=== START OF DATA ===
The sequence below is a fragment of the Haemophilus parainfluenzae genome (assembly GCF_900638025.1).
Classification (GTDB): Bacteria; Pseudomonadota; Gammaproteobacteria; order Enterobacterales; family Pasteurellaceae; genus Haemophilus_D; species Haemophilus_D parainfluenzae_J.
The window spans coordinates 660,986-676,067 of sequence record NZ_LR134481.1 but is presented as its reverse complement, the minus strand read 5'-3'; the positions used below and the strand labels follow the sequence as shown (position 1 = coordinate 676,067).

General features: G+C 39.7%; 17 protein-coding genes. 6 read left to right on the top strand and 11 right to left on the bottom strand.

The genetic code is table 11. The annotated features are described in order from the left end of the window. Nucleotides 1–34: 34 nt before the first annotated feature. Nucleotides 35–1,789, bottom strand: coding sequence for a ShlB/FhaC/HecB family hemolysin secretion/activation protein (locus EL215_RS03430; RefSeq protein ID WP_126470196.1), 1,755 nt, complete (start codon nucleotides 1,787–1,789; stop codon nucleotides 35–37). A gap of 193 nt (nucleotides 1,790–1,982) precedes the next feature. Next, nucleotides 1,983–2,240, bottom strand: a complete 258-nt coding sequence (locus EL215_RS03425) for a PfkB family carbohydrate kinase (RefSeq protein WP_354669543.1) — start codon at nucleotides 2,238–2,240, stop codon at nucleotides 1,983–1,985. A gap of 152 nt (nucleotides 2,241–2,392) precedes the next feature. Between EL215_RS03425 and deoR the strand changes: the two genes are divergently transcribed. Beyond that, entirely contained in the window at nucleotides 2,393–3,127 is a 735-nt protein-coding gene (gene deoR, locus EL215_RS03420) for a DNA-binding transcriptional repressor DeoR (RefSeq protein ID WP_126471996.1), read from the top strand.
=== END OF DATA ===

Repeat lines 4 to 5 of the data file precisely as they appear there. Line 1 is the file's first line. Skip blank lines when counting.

General features: G+C 39.7%; 17 protein-coding genes. 6 read left to right on the top strand and 11 right to left on the bottom strand.

The genetic code is table 11. The annotated features are described in order from the left end of the window. Nucleotides 1–34: 34 nt before the first annotated feature. Nucleotides 35–1,789, bottom strand: coding sequence for a ShlB/FhaC/HecB family hemolysin secretion/activation protein (locus EL215_RS03430; RefSeq protein ID WP_126470196.1), 1,755 nt, complete (start codon nucleotides 1,787–1,789; stop codon nucleotides 35–37). A gap of 193 nt (nucleotides 1,790–1,982) precedes the next feature. Next, nucleotides 1,983–2,240, bottom strand: a complete 258-nt coding sequence (locus EL215_RS03425) for a PfkB family carbohydrate kinase (RefSeq protein WP_354669543.1) — start codon at nucleotides 2,238–2,240, stop codon at nucleotides 1,983–1,985. A gap of 152 nt (nucleotides 2,241–2,392) precedes the next feature. Between EL215_RS03425 and deoR the strand changes: the two genes are divergently transcribed. Beyond that, entirely contained in the window at nucleotides 2,393–3,127 is a 735-nt protein-coding gene (gene deoR, locus EL215_RS03420) for a DNA-binding transcriptional repressor DeoR (RefSeq protein ID WP_126471996.1), read from the top strand.